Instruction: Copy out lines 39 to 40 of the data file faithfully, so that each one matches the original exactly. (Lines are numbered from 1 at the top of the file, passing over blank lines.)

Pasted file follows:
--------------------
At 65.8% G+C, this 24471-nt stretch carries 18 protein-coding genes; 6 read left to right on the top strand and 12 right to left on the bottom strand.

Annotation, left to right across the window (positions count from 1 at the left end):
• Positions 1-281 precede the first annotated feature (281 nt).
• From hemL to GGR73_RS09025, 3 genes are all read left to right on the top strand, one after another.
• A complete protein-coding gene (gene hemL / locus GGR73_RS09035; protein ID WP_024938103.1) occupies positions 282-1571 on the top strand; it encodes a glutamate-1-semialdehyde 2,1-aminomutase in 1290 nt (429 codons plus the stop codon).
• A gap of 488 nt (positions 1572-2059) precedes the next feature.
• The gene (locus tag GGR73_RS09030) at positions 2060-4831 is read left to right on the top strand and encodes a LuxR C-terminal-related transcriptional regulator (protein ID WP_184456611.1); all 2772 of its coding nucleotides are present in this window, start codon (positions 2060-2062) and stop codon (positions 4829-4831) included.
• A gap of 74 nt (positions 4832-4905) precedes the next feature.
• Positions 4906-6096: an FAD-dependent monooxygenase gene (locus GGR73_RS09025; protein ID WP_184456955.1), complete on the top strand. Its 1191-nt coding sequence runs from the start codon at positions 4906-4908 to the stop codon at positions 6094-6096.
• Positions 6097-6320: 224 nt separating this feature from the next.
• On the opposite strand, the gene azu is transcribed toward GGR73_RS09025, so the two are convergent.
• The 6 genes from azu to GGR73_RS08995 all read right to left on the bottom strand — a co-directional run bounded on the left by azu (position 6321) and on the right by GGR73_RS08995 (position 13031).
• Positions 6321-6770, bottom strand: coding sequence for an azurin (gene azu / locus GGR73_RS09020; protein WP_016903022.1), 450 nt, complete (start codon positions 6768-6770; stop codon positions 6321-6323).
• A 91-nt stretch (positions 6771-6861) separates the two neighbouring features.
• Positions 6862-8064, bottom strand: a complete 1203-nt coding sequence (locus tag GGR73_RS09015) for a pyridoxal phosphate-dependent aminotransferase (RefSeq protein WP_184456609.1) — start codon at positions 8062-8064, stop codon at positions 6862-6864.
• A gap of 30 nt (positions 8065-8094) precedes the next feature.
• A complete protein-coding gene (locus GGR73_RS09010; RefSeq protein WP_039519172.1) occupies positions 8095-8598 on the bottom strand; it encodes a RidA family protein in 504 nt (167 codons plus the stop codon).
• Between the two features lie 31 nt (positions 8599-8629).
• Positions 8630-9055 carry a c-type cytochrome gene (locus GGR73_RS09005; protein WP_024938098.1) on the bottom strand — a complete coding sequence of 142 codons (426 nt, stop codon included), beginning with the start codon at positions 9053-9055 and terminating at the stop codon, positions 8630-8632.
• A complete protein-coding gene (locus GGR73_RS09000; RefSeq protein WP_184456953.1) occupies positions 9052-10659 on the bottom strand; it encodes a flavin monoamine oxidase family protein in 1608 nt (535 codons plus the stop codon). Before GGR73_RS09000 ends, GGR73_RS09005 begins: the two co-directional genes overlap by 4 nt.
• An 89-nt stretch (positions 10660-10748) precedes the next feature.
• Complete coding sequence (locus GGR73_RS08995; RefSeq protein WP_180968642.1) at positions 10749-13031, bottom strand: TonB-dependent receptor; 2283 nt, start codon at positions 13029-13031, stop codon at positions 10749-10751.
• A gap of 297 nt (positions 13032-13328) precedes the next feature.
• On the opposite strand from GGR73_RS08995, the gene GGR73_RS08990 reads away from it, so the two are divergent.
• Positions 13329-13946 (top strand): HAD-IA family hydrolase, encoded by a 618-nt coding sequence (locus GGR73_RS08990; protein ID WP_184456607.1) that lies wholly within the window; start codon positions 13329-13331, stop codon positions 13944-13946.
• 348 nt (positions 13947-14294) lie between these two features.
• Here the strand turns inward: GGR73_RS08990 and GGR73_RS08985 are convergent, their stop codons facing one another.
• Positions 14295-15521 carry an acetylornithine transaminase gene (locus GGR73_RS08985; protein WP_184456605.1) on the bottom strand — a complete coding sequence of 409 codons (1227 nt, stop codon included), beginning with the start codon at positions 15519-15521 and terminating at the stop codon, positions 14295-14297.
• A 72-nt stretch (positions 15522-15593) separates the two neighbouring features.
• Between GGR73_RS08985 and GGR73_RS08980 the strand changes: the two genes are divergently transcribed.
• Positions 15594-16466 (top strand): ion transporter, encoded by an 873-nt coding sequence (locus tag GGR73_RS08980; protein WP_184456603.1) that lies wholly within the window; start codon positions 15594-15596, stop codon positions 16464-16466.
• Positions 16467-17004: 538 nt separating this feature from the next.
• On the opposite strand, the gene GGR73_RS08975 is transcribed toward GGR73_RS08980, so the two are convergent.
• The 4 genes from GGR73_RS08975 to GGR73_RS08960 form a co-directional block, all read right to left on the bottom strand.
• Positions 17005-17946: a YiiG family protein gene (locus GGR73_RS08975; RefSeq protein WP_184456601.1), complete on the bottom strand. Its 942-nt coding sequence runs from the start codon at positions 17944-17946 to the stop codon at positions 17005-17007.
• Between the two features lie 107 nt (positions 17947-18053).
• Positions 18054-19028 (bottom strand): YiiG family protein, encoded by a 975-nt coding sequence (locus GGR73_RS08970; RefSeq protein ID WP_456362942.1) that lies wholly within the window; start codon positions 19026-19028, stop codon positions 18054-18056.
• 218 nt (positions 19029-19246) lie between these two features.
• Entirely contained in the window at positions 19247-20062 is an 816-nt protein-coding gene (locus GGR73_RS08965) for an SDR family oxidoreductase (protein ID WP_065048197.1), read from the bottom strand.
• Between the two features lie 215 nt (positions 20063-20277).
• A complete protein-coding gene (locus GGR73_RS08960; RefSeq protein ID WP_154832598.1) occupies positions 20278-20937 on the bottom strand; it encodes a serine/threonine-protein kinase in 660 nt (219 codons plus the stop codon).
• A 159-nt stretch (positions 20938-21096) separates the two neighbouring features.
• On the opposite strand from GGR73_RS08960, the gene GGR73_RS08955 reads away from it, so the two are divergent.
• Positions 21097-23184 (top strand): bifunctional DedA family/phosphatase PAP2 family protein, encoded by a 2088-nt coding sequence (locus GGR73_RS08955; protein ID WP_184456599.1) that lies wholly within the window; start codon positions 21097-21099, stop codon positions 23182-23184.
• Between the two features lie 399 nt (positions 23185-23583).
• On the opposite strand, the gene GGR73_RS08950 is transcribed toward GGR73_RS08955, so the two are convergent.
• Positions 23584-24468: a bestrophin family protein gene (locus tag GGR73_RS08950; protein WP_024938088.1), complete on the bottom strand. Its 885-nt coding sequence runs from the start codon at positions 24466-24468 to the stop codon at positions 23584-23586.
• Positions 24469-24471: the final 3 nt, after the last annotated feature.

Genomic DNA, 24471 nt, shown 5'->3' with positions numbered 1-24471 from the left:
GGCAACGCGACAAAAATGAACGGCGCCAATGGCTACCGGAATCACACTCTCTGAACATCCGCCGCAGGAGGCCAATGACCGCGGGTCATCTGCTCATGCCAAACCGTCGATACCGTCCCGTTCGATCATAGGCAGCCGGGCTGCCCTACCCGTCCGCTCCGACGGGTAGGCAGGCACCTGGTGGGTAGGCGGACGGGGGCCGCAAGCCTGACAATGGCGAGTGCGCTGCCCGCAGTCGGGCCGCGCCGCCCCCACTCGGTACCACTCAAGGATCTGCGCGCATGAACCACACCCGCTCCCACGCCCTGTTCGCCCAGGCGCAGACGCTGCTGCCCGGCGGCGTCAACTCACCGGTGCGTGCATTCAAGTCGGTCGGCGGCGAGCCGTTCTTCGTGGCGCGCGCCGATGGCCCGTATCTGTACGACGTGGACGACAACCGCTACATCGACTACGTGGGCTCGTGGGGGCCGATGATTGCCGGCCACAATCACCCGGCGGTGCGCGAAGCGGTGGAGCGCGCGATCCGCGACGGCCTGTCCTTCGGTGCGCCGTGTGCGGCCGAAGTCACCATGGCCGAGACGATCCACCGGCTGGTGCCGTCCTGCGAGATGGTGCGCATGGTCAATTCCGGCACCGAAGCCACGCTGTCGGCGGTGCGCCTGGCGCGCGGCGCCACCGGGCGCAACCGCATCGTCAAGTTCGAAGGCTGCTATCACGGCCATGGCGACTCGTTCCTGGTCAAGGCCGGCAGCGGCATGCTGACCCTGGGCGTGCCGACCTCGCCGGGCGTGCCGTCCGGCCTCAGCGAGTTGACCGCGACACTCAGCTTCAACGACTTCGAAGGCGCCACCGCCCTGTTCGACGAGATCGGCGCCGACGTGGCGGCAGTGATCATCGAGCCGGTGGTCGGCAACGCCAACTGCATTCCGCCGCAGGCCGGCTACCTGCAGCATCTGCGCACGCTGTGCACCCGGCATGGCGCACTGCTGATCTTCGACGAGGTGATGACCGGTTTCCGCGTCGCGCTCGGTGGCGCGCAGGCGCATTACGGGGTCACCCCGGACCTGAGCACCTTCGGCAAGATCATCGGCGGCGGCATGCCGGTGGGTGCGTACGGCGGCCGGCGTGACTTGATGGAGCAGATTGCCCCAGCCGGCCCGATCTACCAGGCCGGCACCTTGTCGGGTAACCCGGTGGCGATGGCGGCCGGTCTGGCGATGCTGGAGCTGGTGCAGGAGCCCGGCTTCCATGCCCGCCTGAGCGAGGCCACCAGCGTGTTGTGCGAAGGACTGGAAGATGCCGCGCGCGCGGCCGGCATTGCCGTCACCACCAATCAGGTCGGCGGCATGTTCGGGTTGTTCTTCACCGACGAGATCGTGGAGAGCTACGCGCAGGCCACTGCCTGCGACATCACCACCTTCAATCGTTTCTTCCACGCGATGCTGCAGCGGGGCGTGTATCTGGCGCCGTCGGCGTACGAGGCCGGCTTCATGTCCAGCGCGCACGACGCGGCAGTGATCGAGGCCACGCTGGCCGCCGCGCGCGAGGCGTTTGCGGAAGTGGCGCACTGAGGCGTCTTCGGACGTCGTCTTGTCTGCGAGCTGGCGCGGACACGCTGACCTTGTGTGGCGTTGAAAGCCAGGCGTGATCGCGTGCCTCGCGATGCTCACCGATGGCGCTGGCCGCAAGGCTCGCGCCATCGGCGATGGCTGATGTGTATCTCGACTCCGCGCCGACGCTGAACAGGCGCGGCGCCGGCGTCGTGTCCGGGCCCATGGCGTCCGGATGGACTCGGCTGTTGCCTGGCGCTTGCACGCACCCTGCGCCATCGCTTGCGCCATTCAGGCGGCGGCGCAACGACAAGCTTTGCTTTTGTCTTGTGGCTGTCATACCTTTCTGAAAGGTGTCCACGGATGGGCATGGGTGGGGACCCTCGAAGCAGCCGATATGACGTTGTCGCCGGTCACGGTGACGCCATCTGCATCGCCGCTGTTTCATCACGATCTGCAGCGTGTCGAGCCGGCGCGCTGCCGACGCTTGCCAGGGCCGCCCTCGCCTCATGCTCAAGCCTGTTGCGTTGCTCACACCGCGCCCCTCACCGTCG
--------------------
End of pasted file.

• Entirely contained in the window at positions 19247-20062 is an 816-nt protein-coding gene (locus GGR73_RS08965) for an SDR family oxidoreductase (protein ID WP_065048197.1), read from the bottom strand.
• Between the two features lie 215 nt (positions 20063-20277).